When cytologic samples from infected tissues are not diagnostic yet you highly suspect blastomycosis, serologic testing may
be performed. Dogs with blastomycosis produce antibodies directed against the Wisconsin-1 (WI-01) and A antigens of B. dermatitidis.4
The agar gel immunodiffusion test for antibodies against the Blastomyces A antigen is the most commonly used serologic test and has a reported sensitivity of 40% to 90% and specificity of 90% to
100%.1,2,4,27 The test results are often negative early in the course of infection,2,4,27,30 making it unlikely that the agar gel immunodiffusion test will be useful in dogs without overt systemic blastomycosis. Antibody
titers may persist in cured animals, making it impossible to use agar gel immunodiffusion results to monitor response to therapy
or disease recurrence.2,30 No published studies have evaluated the duration of persistent positive titers after treatment.
A radioimmunoassay test to detect serum antibodies against the WI-01 antigen has been reported to detect 92% of infected dogs
while maintaining 100% specificity, but this test is not commercially available.1,4
Urinary antigen testing
Recently, an enzyme immunoassay test to detect B. dermatitidis antigen in urine has been described (MVista Blastomyces dermatitidis Antigen EIA—MiraVista Diagnostics).31-33 This test is reported to be highly sensitive, detecting antigen in urine from 93% of people and up to 100% of dogs with
systemic or pulmonary blastomycosis. Cross-reactivity with other fungal agents (especially Histoplasma capsulatum) and a few nonspecific false positive results have been reported.31-33
A few veterinary laboratories offer PCR-based diagnostic tests for fungal diseases. The South Dakota Animal Disease Research
& Diagnostic Laboratory and HealthGene offer veterinary-specific tests for Blastomyces species. PCR promises increased sensitivity and speed of diagnosis compared with conventional diagnostic tests, but the utility
of PCR in early diagnosis of canine blastomycosis has not been evaluated.30 For now, PCR tests should be used as supportive evidence to complete a clinical picture rather than as a sole method of
Drugs most often recommended to treat dogs with blastomycosis are amphotericin B and the azole antifungals, including itraconazole,
ketoconazole, fluconazole, and voriconazole. Table 1 provides a summary of recommended dosages for commonly used antifungal agents. These drugs are not FDA-approved for veterinary
Table 1. Drugs and Dosages for Treating Canine Blastomycosis
Amphotericin B is a polyene antibiotic that binds ergosterol, an essential component of the fungal cell wall, thereby disrupting
the cell wall and causing the organism's death. Amphotericin B's principal adverse effect is cumulative nephrotoxicosis, so
monitor renal function before each dose.4,11,34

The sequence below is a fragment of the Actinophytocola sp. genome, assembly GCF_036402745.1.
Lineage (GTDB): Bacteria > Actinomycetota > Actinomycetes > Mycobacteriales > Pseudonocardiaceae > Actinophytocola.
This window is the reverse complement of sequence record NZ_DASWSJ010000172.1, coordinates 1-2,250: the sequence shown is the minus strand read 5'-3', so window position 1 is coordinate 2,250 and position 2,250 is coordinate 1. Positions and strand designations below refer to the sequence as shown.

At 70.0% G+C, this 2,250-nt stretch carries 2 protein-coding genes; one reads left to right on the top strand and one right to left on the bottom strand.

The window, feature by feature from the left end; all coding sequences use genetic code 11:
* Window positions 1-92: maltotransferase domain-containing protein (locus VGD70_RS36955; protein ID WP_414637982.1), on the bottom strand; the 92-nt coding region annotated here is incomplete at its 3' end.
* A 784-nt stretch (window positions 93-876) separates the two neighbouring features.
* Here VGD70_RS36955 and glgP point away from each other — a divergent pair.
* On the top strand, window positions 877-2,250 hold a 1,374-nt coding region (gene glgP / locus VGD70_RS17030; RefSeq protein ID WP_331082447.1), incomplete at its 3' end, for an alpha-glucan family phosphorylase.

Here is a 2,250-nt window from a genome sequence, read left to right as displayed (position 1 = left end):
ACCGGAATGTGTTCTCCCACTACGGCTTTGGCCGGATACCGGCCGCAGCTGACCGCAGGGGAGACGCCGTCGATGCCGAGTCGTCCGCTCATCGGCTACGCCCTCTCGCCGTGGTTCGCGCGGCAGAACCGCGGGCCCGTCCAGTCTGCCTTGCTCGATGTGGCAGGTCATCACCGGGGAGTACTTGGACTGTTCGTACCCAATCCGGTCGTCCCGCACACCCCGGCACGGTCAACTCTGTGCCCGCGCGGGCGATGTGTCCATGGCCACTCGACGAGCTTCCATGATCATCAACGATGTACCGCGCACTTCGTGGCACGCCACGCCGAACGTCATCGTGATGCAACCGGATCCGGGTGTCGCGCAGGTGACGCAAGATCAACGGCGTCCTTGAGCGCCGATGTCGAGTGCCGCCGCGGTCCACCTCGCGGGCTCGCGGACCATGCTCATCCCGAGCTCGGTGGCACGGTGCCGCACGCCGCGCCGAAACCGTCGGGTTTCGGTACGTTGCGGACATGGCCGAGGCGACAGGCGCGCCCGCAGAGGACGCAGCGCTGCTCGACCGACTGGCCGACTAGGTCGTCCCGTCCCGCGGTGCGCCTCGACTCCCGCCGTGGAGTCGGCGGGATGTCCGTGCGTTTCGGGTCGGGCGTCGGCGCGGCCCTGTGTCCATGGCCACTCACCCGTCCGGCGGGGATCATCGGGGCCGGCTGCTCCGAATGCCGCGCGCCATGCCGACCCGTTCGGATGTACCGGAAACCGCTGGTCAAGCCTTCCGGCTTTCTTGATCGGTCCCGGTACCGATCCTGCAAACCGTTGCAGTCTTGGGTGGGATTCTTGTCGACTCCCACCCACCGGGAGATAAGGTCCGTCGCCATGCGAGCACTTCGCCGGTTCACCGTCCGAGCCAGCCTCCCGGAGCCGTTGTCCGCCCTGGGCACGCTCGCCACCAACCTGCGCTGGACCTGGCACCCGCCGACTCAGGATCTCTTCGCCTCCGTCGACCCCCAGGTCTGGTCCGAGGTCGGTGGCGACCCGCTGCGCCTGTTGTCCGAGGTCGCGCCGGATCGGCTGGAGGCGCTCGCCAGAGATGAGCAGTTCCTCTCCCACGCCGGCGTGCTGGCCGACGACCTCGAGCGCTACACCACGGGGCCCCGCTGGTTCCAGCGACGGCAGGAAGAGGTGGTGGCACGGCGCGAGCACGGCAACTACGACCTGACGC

The desoxycholate form of amphotericin B is most commonly administered as an intravenous infusion. Sodium loading before treatment
(20 ml/kg of 0.9% sodium chloride solution administered intravenously over 60 minutes) and slow intravenous administration
(over five or six hours) of the amphotericin B dose (0.5 mg/kg) diluted in 5% dextrose in water solution or 2.5% dextrose
in 0.45% saline solution (500 ml for dogs < 20 kg; 1,000 ml for dogs > 20 kg) may decrease the nephrotoxicity of this formulation.2,34 Alternatively, the amphotericin B dose can be diluted in 2.5% dextrose in 0.45% saline solution (500 ml for dogs < 20 kg;
1,000 ml for dogs > 20 kg) and administered subcutaneously.35 Most protocols require that the amphotericin B be administered every other day until a cumulative dose of 8 to 10 mg/kg
has been achieved or until renal function deteriorates.1,34 A cumulative dose of 4 to 6 mg/kg may be adequate when amphotericin B is administered together with an azole.
Amphotericin B may be administered during the initial treatment of dogs with severe or rapidly progressive blastomycosis to
improve the rate of recovery. Combination therapy with amphotericin B and an azole antifungal allows for a decreased total
dose of amphotericin B to be administered, potentially decreasing the potential for nephrotoxicity.
A lipid-complexed formulation of amphotericin B has recently become available. This formulation, Abelcet (The Liposome Company),
is eight to 10 times less nephrotoxic than amphotericin B desoxycholate, allowing higher cumulative doses to be administered.2,12,34,36 The higher administered dose and increased uptake of lipid complexes by phagocytic cells of the reticuloendothelial system
may improve efficacy with this formulation.36 Dilute Abelcet in 5% dextrose in water to a concentration of 1 mg/ml, and administer to dogs at a dose of 1 to 3 mg/kg as
a one- to two-hour intravenous infusion every other day until a cumulative dose of 24 to 27 mg/kg has been achieved.